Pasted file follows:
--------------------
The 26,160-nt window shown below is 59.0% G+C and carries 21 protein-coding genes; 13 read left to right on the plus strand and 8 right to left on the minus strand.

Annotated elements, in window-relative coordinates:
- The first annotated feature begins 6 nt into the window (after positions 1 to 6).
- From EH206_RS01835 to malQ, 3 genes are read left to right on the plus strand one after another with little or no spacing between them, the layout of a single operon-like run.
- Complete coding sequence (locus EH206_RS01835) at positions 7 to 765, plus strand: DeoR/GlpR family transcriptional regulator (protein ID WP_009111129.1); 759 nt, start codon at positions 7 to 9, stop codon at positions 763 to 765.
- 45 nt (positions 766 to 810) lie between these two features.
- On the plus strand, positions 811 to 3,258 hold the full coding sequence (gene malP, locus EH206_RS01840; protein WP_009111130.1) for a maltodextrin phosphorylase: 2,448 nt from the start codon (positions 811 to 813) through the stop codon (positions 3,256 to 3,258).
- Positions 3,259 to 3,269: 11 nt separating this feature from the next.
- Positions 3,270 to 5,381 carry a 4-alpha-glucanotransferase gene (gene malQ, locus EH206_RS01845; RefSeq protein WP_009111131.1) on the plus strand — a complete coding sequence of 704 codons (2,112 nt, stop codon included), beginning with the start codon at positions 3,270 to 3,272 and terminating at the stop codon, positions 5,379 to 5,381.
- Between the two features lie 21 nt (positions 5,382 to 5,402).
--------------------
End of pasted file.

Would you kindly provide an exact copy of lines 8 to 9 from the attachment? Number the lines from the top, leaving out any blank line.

- Positions 3,259 to 3,269: 11 nt separating this feature from the next.
- Positions 3,270 to 5,381 carry a 4-alpha-glucanotransferase gene (gene malQ, locus EH206_RS01845; RefSeq protein WP_009111131.1) on the plus strand — a complete coding sequence of 704 codons (2,112 nt, stop codon included), beginning with the start codon at positions 3,270 to 3,272 and terminating at the stop codon, positions 5,379 to 5,381.